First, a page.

Over the last week or so, I’ve been primarily using my iPad for everything. It started at edcamp when I brought it with me because, let’s face it, it’s much lighter than my laptop. I’ve used it nearly every day for the last year, but only for very specific activities. I take roll on it via our web-based reporting system. I read the news on it via flipboard, and I play a variety of games.

There are things that are harder to do on the iPad. Typing is a hunt and peck endeavor, which is just wrong for someone who took two years of typing and can type upwards of 70 words a minute. Switching between apps is a pain, and there’s no way for me to to see two apps side by side. Having Evernote open alongside a web site is impossible. I have to switch back and forth. It’s a bit like a pre windows computer in that regard. Copying and pasting takes some getting used to. Autocorrect can be both a lifesaver and can land you on Damn you autocorrect. And certain web sites either display poorly or not at all (flash, ftw).

That said, it is certainly an interesting device to work with. I’m looking forward to trying out explain everything, an app that allows you to create videos/slideshows using images, drawing, and audio. I’ve been playing with cargo bot, a game that teaches programming skills. I’m hoping to try out the programming tool, codea, that was used to create it. I like flipboard and hootsuite better than what I use on my laptop.

I can do most of the things that I do on my laptop on the iPad, but it still feels a bit lightweight to me. While I created a whole presentation on the iPad just a week ago, it would have been easier and faster on my laptop. And, of course, I still dislike the lack of hackability and coding. Yes, things like codea exist, but that’s specifically to create apps. If I want to do more than that, I need a “real” computer.

And now I’m going to spend 20 minutes putting in links, which would automatically have been created on my laptop, so there.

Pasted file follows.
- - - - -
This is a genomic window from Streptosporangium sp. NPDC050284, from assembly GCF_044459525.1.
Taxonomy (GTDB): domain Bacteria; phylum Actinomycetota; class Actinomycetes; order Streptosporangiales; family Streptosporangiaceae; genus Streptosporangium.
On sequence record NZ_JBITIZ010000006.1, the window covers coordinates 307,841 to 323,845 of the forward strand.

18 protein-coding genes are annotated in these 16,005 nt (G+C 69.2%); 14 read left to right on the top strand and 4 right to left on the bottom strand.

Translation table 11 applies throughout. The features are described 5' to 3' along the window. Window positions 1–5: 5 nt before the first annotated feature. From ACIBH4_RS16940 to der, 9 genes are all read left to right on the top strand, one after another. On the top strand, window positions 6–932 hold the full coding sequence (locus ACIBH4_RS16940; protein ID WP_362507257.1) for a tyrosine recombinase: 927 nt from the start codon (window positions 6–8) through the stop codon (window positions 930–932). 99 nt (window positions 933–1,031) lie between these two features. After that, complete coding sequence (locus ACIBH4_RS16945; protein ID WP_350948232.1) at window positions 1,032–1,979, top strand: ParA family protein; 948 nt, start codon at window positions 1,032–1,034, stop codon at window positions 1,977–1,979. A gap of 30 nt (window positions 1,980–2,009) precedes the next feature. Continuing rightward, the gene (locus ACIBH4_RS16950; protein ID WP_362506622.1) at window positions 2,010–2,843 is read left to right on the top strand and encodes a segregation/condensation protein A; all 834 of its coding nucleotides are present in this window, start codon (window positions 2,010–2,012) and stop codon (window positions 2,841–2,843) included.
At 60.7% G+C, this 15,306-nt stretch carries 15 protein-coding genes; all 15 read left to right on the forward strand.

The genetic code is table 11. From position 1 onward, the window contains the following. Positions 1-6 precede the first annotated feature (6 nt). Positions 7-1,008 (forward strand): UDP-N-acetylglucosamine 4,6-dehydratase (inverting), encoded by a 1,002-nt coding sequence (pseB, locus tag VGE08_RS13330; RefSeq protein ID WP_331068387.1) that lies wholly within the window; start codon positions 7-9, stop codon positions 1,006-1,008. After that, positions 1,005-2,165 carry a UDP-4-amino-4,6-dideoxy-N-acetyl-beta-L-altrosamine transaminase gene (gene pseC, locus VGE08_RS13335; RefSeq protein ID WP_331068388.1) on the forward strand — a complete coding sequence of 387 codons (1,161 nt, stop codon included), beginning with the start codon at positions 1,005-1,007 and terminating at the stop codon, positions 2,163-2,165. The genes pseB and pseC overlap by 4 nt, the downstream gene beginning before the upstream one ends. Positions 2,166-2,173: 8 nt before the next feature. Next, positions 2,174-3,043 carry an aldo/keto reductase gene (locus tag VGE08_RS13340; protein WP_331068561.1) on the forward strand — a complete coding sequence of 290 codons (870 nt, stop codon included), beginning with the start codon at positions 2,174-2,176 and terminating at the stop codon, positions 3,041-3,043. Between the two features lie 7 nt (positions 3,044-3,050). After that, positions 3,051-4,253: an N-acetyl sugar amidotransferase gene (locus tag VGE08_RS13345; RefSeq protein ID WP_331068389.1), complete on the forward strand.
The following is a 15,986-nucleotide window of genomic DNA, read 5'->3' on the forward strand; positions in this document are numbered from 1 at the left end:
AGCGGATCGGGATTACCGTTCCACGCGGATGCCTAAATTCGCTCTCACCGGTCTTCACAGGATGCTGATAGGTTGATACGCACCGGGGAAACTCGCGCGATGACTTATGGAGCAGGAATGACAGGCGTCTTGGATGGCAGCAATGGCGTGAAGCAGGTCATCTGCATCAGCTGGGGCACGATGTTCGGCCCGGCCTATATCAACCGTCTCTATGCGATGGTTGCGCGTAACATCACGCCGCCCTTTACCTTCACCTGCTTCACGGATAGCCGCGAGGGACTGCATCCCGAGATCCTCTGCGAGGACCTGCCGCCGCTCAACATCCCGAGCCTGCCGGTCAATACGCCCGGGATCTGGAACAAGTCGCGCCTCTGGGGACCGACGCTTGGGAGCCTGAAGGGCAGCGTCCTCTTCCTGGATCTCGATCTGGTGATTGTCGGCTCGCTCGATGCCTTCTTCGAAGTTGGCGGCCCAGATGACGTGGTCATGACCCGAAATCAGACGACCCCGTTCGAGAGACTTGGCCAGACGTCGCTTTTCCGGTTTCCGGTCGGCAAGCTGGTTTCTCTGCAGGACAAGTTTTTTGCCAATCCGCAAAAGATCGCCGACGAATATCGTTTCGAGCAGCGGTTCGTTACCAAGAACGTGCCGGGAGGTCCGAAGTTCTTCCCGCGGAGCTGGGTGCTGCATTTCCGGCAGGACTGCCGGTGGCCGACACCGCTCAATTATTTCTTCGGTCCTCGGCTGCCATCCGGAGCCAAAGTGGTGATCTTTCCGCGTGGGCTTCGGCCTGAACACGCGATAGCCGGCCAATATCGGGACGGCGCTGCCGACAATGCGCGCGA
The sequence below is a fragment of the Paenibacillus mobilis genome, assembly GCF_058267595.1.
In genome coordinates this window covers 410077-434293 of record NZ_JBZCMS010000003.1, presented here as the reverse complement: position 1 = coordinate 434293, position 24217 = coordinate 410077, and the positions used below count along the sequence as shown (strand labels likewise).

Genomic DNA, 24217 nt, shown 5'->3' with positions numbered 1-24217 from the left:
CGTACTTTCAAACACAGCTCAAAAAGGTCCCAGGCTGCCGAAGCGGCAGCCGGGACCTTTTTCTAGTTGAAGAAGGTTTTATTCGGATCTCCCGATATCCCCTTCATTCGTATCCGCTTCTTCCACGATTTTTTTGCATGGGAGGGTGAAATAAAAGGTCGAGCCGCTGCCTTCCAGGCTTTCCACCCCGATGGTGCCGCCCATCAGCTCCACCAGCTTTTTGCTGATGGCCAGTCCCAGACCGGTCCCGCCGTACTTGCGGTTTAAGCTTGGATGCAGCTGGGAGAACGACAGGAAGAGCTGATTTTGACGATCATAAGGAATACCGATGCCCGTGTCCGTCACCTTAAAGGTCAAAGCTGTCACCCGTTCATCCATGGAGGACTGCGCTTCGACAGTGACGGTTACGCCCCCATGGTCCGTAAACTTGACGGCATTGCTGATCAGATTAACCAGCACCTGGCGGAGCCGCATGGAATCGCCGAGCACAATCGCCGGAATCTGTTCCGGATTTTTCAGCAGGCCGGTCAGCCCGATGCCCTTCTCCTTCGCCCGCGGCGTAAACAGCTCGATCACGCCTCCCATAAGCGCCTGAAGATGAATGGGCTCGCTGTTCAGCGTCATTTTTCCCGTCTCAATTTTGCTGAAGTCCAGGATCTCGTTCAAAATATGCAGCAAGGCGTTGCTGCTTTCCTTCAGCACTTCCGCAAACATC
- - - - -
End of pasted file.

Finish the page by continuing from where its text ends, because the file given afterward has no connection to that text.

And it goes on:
5 Replies to “Ipadification”

  1. The typing thing drove me crazy too, so I finally broke down and got myself one of the really lightweight Apple bluetooth keyboards to sync up with it for when i take notes or write more than a couple of sentences. I kept the box as a case, and really, it’s only a few inches taller than an academic press book, so it’s easy enough to tuck in my bag and carry around…


  2. I have been using an iPad for a month now. The school is looking at classroom sets at the lower grades. Me being the school techie I thought it would be a good idea to know how to use one. I am not impressed. 90% toy, 10% tool. I am shopping for a convertable laptop with good old Windows. The iPad definitly has a place in the classroom but a laptop is just so much more versitile.

  3. I don’t see the appeal in something that doesn’t have a keyboard. That’s why I’ve never been tempted to move on from my netbook. However, my father-in-law thinks he’d like to go for a tablet in order to read the news online or surf the web occasionally, so I’ll be advising him on options over the next few weeks. I suppose I’ll have to breakdown and try some of the new apps myself to see what’s out there.

  4. The typing bit is a deal-breaker for me. I write all the time, and *need* a keyboard.

    I take Collin’s point, but what you’ve described is… a laptop. A simpler one, locked down. I’d rather buy a network (or two).

  5. Bryan, a network? Like cbs maybe? 🙂 Hehe. I agree, though. By the time you get a keyboard for you iPad, your costs are the same or greater than a netbook. I actually liked my Chromebook, though it, too, is limited. Certainly, it’s not programmable.

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